Dynamics of Disruption in Science and Technology

Michael Park, Erin Leahey, Russell Funk

Although the number of new scientific discoveries and technological
inventions has increased dramatically over the past century, there have also
been concerns of a slowdown in the progress of science and technology. We
analyze 25 million papers and 4 million patents across 6 decades and find that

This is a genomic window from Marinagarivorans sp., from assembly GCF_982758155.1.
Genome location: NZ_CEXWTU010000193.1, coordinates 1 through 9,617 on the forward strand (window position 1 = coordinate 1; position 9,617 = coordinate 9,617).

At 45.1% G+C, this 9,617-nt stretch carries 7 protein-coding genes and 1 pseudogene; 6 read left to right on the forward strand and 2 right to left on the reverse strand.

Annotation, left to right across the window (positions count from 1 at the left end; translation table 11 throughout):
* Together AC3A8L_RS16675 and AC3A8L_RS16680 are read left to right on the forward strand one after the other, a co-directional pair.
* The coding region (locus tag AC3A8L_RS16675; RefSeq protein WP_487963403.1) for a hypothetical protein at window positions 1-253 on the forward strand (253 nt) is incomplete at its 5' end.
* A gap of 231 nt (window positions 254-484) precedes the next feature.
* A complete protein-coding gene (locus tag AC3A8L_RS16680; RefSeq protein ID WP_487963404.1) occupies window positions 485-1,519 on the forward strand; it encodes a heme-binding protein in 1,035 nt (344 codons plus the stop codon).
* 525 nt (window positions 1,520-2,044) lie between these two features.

science and technology are becoming less disruptive of existing knowledge, a
pattern that holds nearly universally across fields. We link this decline in
disruptiveness to a narrowing in the utilization of existing knowledge.
Diminishing quality of published science and changes in citation practices are
unlikely to be responsible for this trend, suggesting that this pattern
represents a fundamental shift in science and technology.

Read the full article at: arxiv.org